Skip to main content

 

Let’s start with the bad news – it is no secret that by international standards the UK scores pretty badly for social mobility; where you are born still largely determines where you will end up. The good news is that leading politicians of every stripe recognise this for the scandal that it is and have expressed determination in doing something about it; in some respects it has been the buzzword of this Parliament. And yet still we languish at the bottom of the league tables.

In Save the Children’s latest report – Too Young to Fail – we find that the poorest children’s life chances are all but determined by the age of seven. Of the gap in achievement between poorer children and their better off peers at age sixteen, 80 per cent of that is already established before they’ve reached their seventh birthday.

Or to put it another way – if you are behind at age seven you have only a one in six chance of catching up to achieve five good GCSEs including English and Maths by the time you are sixteen, what Michael Gove described as “The basics that you need if you’re going to go on to get a job, let alone go to college… the future we would all want for our children.”

This is a problem, and not just for the poor kids behind the stats. This matters to us all. New modelling undertaken for this report estimates that this level of wasted potential costs our economy billions of pounds a year. It finds that if the UK had in recent years taken action to ensure that no child was behind by the end of primary school, our economy could have been around £30billion better-off by 2020.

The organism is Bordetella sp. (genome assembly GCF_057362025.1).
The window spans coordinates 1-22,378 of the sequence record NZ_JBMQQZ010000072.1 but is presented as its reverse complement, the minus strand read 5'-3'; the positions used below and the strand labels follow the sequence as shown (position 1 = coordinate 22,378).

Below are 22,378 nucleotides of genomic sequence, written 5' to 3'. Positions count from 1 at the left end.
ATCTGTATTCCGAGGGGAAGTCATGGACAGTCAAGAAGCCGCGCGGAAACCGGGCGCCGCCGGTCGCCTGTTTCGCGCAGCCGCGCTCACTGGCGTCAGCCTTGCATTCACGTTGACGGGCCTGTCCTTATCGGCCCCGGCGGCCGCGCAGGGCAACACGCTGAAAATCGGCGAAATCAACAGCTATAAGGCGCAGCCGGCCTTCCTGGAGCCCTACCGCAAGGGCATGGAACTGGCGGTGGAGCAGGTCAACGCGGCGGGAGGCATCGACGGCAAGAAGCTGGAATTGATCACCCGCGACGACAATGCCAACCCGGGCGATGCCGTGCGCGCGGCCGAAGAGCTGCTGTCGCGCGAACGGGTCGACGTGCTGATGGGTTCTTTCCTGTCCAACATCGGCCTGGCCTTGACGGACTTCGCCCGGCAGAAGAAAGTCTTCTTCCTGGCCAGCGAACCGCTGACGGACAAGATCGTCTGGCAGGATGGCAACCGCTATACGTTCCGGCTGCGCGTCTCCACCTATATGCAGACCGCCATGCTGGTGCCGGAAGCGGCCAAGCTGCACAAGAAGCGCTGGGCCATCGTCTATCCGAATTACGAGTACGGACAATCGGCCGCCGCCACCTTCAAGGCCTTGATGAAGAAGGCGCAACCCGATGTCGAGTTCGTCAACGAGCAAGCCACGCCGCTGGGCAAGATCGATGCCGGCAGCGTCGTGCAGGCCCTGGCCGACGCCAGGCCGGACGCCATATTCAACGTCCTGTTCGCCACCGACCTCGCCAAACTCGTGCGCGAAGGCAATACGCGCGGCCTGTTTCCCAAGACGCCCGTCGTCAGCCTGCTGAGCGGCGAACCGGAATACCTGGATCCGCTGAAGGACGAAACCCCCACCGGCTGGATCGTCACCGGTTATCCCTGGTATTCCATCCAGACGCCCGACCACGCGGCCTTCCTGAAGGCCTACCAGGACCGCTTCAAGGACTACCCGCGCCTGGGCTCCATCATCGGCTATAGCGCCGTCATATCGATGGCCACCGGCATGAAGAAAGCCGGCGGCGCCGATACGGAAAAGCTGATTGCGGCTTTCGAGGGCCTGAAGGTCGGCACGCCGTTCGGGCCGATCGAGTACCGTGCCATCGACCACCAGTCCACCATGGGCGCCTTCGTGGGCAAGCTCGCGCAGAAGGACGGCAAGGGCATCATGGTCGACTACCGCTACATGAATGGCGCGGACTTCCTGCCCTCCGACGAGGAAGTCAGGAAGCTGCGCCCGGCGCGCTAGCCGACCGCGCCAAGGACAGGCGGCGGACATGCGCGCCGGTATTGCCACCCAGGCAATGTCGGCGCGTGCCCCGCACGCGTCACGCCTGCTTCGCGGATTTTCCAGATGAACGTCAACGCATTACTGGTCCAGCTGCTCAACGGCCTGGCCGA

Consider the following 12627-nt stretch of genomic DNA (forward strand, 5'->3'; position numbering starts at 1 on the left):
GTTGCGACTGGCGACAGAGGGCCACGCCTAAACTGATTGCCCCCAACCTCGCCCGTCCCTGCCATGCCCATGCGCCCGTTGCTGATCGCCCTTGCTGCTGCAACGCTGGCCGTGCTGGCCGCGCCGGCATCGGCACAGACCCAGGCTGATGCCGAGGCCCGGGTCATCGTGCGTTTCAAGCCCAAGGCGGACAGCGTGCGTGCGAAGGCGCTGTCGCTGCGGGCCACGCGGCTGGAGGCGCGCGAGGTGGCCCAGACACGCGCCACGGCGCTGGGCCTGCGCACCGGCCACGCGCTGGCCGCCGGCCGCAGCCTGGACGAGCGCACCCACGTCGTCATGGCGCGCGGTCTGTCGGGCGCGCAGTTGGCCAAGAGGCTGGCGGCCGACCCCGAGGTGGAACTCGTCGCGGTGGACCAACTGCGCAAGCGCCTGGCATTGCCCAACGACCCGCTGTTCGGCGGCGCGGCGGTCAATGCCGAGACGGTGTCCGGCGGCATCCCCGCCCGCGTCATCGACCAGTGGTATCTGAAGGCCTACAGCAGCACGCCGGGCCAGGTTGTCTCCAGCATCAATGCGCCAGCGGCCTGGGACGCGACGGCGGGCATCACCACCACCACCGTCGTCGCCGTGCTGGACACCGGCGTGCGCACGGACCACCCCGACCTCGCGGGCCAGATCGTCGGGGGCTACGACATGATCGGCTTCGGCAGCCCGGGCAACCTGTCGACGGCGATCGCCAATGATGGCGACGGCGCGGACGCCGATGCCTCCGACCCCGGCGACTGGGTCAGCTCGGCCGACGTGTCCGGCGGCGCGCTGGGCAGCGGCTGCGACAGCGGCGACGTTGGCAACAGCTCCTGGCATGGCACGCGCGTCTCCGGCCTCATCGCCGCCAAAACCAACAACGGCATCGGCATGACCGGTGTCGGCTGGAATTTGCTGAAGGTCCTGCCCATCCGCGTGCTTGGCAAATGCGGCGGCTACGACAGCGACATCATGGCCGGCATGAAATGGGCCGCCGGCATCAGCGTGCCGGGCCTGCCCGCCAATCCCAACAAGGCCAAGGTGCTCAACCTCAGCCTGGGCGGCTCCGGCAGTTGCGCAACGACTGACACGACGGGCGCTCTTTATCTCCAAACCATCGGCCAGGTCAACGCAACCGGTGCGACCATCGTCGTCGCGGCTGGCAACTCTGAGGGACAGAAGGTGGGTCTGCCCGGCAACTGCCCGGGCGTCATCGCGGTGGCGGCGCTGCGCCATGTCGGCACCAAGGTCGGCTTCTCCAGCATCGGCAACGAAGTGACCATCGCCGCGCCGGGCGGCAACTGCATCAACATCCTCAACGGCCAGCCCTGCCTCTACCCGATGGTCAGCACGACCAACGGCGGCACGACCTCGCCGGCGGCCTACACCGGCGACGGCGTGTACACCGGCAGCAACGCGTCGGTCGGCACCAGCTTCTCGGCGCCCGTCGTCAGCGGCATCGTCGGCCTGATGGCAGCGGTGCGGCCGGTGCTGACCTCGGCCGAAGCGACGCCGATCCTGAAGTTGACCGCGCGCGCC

Of course it is important to acknowledge that a lot has been done by this Government. The gap between numbers of poorer and better-off children achieving any good GCSEs at all has all but disappeared over recent years and that is clearly welcome. But really, what comfort is that when you qualify that measure to include English and Maths – then we find that the situation is still dire for the UK’s poorest children.

Given what we know – that so much is determined in the crucial earlier years – it seems clear that we must reassess the way we think about schooling and refocus our thinking about children in the primary years.

In our report, we make a few suggestions, not least of which is a new ‘fair chances premium’ for 5-7 year olds, similar to the current ‘catch-up premium’ – additional money for each child who fails to achieve the expected levels upon entering secondary school.

In the longer term, another option is to look at how we might rebalance funding to ‘frontload’ school spending in the primary years: In England last year, per-pupil spending in secondary schools was over £5,300. In primary schools it was over £1000 less. As the government is in the midst of a school funding review; this moment of transition could be a good opportunity to reassess priorities. In addition, there is currently a pot of money within the schools budget that is linked to deprivation but not specially targeted at deprived pupils. By shifting that money into an explicit pupil premium, we could achieve a £3-4,000 boost for the poorest pupils.

Over the next couple of years, we will be ramping up our work on this issue. This week, we launched Born to Read in collaboration with Beanstalk, to assist primary-school children who are falling behind in their reading and enable them to catch up. We know that reading is just one of the crucial skills that a child needs and this is just one aspect of our work to ensure that all UK children are able to thrive.

Jamilla Hinds-Brough is the Parliamentary and Advocacy Officer for the UK Poverty Team at Save The Children.

Follow Jamilla on Twitter.


Views held by contributors are not necessarily those of Bright Blue, as good as they often are.

If you are interested in contributing please e-mail blog@brightblue.org.uk or tweet @jonathanalgar.